Award-winning stage and screen star headlines Season 2 of sitcom
Where John Lithgow left off, Kristin Chenoweth is picking up.
NBC’s “Trial & Error” is made for distinctive comedic performers playing a Southern town’s offbeat crime suspects, and Emmy- and Tony-winning dynamo Chenoweth carries the baton as the satire’s second season begins Thursday, July 19. She plays the fictional East Peck’s society matron, flashy heiress Lavinia Peck-Foster, whose colorful nature doesn’t necessarily help when she’s accused of killing her husband – whose remains are in a suitcase in her car. Relocated New York attorney Josh Segal (cast returnee Nicholas D’Agosto) defends her.
Maintaining “Trial & Error” is “the best job ever” for her, the ever-lively Chenoweth says she empathizes with Lavinia beyond the character’s humorous aspects. ”In comedy, you’re supposed to be funny all the time … but in delving into what makes someone funny, you also have to look at what makes them sad, especially when you have a character who seems unsympathetic. I’ve been in the position before where I’ve had to make an unlikable character likable, but I wanted to make this person lovable.
“What I discovered,” the singer-actress notes, “was that she saw her dad die when she was a little girl, she had a crazy mother, and she was locked inside her huge mansion her whole life. Once a year, she came out for a gala, and it was at her house. That’s some deep stuff, and as an actress being given all these different levels to play, it’s a gift.”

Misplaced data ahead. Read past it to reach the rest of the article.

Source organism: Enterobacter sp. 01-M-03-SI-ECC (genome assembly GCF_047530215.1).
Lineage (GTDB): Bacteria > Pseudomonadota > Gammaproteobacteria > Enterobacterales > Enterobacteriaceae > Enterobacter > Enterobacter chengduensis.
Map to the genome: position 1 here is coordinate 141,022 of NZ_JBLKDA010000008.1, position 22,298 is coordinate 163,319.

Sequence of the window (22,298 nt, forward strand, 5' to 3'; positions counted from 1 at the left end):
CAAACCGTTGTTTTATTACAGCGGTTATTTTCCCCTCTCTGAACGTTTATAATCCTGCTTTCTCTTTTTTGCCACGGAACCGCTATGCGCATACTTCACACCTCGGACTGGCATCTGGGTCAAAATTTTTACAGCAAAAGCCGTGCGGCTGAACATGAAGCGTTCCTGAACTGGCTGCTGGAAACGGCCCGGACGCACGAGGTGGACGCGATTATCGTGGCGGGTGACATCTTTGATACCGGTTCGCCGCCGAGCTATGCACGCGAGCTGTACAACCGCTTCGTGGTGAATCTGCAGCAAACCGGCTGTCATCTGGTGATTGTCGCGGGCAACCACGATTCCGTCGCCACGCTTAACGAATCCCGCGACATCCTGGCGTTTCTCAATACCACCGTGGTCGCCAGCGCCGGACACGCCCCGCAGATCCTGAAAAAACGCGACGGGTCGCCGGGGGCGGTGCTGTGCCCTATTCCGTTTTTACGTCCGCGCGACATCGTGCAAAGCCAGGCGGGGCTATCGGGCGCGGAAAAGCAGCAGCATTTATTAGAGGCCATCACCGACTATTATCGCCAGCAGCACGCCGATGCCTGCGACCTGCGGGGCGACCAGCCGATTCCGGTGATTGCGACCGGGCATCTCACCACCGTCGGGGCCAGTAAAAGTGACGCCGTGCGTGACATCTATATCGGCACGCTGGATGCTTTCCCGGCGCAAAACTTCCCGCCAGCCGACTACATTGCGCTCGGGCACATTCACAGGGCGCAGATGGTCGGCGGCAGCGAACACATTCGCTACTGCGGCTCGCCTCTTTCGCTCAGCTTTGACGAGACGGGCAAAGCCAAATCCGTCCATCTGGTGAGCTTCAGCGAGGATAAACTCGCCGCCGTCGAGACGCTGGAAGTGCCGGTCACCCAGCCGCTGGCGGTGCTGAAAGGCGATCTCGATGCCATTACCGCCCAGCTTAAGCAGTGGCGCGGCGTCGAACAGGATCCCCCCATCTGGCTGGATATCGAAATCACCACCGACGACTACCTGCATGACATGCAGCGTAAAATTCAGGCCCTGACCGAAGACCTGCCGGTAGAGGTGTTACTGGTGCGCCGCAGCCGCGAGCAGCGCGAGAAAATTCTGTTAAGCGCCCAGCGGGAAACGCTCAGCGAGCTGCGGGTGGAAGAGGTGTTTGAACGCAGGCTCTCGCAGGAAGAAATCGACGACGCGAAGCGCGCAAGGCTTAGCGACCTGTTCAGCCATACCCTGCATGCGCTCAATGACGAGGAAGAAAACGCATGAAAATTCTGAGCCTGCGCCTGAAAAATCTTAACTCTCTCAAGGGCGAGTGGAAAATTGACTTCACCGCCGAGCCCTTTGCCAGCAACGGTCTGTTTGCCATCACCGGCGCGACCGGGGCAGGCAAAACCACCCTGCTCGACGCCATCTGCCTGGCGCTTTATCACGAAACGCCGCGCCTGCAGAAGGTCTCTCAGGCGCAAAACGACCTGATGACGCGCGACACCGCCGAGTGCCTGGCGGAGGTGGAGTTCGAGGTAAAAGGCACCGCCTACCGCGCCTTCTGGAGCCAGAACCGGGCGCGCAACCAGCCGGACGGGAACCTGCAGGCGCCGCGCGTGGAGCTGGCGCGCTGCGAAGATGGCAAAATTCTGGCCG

Chenoweth believes she, “Trial & Error” writer and executive producer Jeff Astrof and director Jeffrey Blitz make “a really good team, in that we challenge each other. We got several runs at big, long scenes, with cameras everywhere. We’d just shoot and shoot and by the time they edited it together, they already knew what they were going to do.”
Following her fourth annual Broadway Bootcamp for aspiring young talents in her native Broken Arrow, Okla., Chenoweth is making “Trial & Error” her major summer venture. She’s taking time off to treat a neck ailment from a 2012 accident on the set of “The Good Wife,” causing her to bow out of a number of concert dates including a centennial tribute to composer-conductor Leonard Bernstein at the Hollywood Bowl.
“I was supposed to go right into recording my next album,” Chenoweth says, “but I just finally decided to have some time for self-care, which I’ve never done. (The injury) has been a thorn in my side, so I’m just going to take six weeks and do it. I would like to have a long career, and to do that, I need to give it a break for a minute. But just for a minute!”